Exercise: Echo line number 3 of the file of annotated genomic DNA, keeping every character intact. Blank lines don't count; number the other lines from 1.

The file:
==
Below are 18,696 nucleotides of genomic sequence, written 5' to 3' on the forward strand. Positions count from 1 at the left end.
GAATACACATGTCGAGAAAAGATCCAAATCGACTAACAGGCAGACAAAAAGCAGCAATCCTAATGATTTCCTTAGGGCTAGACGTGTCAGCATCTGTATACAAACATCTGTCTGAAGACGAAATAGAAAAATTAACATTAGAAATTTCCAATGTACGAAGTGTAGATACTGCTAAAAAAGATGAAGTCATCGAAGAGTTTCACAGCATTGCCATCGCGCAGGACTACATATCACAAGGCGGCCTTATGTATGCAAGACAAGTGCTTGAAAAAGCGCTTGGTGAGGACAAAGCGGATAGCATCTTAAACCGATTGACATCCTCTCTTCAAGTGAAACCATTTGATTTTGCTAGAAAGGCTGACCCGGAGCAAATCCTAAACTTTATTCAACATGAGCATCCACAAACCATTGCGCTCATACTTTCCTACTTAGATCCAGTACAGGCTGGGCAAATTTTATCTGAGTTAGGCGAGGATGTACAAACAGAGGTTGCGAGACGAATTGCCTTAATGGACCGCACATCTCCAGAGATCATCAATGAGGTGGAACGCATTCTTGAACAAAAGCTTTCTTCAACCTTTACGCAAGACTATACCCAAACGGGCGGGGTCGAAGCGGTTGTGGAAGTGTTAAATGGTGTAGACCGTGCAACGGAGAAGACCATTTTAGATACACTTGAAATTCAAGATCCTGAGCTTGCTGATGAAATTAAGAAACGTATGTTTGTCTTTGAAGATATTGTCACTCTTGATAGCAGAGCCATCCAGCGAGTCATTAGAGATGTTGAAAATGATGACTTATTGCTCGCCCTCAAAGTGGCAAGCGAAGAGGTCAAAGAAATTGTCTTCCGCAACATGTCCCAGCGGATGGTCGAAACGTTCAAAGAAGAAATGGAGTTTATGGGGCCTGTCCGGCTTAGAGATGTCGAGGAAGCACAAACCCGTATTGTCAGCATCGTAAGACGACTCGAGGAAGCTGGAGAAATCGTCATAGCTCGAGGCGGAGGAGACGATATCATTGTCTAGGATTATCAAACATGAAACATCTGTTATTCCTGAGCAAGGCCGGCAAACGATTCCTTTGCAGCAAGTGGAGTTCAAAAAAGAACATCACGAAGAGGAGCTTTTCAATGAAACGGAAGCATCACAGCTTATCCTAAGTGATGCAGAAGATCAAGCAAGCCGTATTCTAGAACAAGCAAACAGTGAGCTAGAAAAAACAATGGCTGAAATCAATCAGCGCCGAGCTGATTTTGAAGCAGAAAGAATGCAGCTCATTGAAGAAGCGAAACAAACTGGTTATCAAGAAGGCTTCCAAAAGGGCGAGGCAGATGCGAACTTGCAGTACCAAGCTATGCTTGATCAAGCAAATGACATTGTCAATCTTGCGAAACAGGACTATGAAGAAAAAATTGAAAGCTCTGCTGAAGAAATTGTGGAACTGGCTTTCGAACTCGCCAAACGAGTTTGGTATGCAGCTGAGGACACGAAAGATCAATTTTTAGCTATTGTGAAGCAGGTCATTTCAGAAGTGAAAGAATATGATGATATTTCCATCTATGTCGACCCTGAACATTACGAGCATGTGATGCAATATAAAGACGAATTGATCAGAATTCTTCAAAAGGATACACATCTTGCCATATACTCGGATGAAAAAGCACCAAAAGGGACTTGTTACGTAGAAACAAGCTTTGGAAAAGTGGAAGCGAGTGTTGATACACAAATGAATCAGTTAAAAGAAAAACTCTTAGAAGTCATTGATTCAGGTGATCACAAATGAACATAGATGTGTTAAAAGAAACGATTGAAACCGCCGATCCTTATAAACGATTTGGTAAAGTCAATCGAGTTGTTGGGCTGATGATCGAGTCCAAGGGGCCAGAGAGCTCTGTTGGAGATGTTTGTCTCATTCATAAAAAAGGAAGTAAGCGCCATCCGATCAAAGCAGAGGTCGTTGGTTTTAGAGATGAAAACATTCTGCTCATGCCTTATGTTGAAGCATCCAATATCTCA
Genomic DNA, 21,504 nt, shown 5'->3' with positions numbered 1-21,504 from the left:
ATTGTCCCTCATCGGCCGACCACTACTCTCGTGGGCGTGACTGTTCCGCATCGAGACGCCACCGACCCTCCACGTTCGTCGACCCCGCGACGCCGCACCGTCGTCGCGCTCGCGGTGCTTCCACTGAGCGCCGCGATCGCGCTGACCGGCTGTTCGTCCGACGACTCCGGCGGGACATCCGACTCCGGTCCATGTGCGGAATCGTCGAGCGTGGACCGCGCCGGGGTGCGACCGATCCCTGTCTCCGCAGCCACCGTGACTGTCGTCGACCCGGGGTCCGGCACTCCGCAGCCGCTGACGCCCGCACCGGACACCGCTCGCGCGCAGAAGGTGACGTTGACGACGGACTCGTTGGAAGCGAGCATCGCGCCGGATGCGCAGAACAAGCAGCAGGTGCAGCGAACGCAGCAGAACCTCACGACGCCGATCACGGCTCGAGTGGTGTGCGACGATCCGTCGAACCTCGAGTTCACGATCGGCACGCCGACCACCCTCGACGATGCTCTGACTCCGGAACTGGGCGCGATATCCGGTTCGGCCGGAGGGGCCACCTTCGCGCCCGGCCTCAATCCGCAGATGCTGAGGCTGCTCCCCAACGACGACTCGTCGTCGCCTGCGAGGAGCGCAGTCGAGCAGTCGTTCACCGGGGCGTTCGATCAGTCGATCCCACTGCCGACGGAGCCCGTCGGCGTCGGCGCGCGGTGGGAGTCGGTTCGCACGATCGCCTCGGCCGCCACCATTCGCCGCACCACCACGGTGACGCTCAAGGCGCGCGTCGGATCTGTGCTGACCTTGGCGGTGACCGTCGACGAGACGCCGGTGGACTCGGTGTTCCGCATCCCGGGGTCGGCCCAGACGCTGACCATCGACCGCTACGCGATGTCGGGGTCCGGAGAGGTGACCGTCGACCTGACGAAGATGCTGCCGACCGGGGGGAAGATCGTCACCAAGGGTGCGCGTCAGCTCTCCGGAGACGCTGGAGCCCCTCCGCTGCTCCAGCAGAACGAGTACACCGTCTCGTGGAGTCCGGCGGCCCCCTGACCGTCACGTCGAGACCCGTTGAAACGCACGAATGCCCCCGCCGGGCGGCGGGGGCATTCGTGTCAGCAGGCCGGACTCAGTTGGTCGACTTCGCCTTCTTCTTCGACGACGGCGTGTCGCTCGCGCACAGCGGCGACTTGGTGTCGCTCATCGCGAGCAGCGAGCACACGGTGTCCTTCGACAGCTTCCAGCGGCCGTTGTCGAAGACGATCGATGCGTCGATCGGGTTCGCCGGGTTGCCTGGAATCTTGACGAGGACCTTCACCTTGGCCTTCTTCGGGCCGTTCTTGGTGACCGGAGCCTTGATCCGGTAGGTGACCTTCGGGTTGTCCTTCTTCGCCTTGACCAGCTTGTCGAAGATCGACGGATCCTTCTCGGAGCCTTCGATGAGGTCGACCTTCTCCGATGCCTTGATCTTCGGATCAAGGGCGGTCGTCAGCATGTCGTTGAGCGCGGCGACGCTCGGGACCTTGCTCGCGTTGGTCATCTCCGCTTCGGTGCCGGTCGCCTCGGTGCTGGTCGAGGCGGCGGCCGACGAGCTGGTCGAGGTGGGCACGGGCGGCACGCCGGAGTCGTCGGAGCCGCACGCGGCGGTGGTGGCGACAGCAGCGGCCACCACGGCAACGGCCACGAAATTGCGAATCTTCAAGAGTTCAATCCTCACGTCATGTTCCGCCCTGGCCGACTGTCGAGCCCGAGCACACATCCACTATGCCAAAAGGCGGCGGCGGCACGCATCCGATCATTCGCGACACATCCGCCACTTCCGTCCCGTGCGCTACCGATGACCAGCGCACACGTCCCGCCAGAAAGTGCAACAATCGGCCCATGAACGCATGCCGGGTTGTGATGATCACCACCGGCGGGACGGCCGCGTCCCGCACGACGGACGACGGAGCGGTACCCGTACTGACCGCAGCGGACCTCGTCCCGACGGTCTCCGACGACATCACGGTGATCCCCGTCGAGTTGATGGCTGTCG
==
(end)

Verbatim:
Genomic DNA, 21,504 nt, shown 5'->3' with positions numbered 1-21,504 from the left: